The Lovely Bones

Reviewer's rating

I have to report that the stage production of The Lovely Bones (from the hugely successful novel by Alice Sebold, adapted by Bryony Lavery) is one of the most original, inventive and imaginative stage productions I have ever experienced. Its imaginative use of all aspects of stagecraft is downright breath-taking. I have never been entirely convinced by the tale itself so I was reluctant about seeing the play. I find the subject matter too painful, for a start. But this production makes such amazing use of the possibilities of live theatre, that I urge anyone to see it, if for that reason alone. The creative team and the cast have worked out something seamless, utterly gripping and completely thought- provoking. Also, to be fair, the directing is so strong and the mis-en-scene so original (with an astonishingly adaptable and fascinating set by Ana ines Jabares-Pita that is dominated by a flexible mirror that is also a kind of suspended scrim) that I was pretty much pulled into the tale by the approach. A fantasy, a ghost story and a kind of Hitchcock psychological thriller all rolled up into one, the evening was utterly memorable and I will be thinking about it for a long time to come.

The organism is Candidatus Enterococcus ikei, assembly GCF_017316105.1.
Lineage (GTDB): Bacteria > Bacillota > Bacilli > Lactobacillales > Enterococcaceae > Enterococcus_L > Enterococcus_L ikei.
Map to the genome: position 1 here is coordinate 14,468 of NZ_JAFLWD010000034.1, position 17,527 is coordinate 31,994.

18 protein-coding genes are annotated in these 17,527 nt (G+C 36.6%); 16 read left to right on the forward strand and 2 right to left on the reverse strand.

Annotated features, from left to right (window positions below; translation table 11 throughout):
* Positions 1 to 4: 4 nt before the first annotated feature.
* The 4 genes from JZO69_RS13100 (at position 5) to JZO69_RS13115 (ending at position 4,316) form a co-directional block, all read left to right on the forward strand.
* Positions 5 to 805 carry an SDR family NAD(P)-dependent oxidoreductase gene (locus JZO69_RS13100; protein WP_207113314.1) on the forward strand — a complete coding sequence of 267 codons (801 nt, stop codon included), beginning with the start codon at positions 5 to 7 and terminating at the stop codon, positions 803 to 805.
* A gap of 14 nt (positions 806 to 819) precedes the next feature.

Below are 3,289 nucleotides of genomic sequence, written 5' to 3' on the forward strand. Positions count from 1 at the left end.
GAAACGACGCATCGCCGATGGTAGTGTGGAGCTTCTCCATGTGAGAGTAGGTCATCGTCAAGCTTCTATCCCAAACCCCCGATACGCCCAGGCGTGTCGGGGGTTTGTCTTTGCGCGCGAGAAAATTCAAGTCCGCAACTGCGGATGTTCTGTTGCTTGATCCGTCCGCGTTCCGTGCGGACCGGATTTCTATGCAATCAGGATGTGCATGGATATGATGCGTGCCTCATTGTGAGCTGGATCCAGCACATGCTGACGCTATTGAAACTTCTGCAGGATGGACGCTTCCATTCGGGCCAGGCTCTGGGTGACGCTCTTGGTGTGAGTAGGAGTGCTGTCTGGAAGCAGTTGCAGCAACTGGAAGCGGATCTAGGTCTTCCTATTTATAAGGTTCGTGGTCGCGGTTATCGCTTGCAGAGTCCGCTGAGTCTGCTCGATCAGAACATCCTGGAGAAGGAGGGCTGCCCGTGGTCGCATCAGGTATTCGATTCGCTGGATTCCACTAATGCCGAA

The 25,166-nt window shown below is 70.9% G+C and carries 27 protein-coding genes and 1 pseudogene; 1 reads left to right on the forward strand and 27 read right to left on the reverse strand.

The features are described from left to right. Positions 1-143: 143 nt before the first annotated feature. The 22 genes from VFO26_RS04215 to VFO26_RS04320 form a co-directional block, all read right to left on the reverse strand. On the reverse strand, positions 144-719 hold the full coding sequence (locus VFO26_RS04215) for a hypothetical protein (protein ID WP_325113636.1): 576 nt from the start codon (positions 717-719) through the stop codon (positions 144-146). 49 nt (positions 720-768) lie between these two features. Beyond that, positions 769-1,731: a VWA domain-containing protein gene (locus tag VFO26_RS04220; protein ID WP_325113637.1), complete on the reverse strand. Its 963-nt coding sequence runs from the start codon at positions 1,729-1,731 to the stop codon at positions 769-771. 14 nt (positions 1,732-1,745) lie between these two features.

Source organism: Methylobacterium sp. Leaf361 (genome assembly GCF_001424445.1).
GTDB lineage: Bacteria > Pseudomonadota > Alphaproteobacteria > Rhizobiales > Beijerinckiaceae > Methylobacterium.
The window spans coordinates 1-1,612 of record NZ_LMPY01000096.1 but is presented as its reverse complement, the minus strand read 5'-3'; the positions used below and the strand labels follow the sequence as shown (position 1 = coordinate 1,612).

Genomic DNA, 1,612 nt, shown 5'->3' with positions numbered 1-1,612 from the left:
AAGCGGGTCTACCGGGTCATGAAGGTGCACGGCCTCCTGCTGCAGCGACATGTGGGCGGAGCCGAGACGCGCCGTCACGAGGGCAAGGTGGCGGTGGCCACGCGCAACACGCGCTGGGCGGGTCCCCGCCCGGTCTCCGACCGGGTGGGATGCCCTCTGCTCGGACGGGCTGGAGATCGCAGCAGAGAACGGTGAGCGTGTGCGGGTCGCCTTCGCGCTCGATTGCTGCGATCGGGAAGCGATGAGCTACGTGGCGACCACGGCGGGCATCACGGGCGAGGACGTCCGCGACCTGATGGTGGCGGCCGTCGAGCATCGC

The story telling is very clear from the start, with the murder of the main character, Susie Salmon.. We know who dunnit; we saw him do it; we are compelled, among other things, to see how he gets away with it. Susie, observing how life goes on after her brutal rape and murder, has no way of telling anyone and she cannot let go, so she is both in her own heaven but also watching her family on earth and how their lives develop. The play deals, as did the novel, with how one moves on from such tragedy and grief; with the natural processes of aging and growing up; and with the question of justice and how one solves a murder.

The acting of Charlotte Beaumont as Susie is the pivotal centrepiece of the production. She is completely appealing, she is captivating and she is on stage pretty much the whole time. Her performance is a tour de force, her stamina unquestionable. But I fear it is invidious to pick anyone out from the extremely coherent cast; everyone’s contribution is so completely integrated into the whole and convincing. Some people play several parts. I was struck by Samuel Gosrani not just as Ray but as the dog, Holiday. Catrin Aaron as Abigail, Jack Sandle as Jack, Lynda Rooke in her roles, and Nicholas Khan as Harvey are all memorable. The intelligence and pacing of the production is superb. Lighting, movement, design, sound, music, and even puppetry all contribute to a very completely theatrical experience. Dave Price is the composer and the lighting design by Matt Haskins and the use of projections, a huge mirror and the creation of an almost surreal stage environment is arresting and haunting throughout the evening. I have my quibbles about some of the fantasy and especially about the very ending, which seemed to me to be a bit abrupt and not entirely clear or necessary; but that could just be me. What I do know is that this is a production that will stay in your mind for a long time and that it serves the tale and its philosophy beautifully. I am now going to re-read the book and seek out the film. I recommend this touring stage version highly.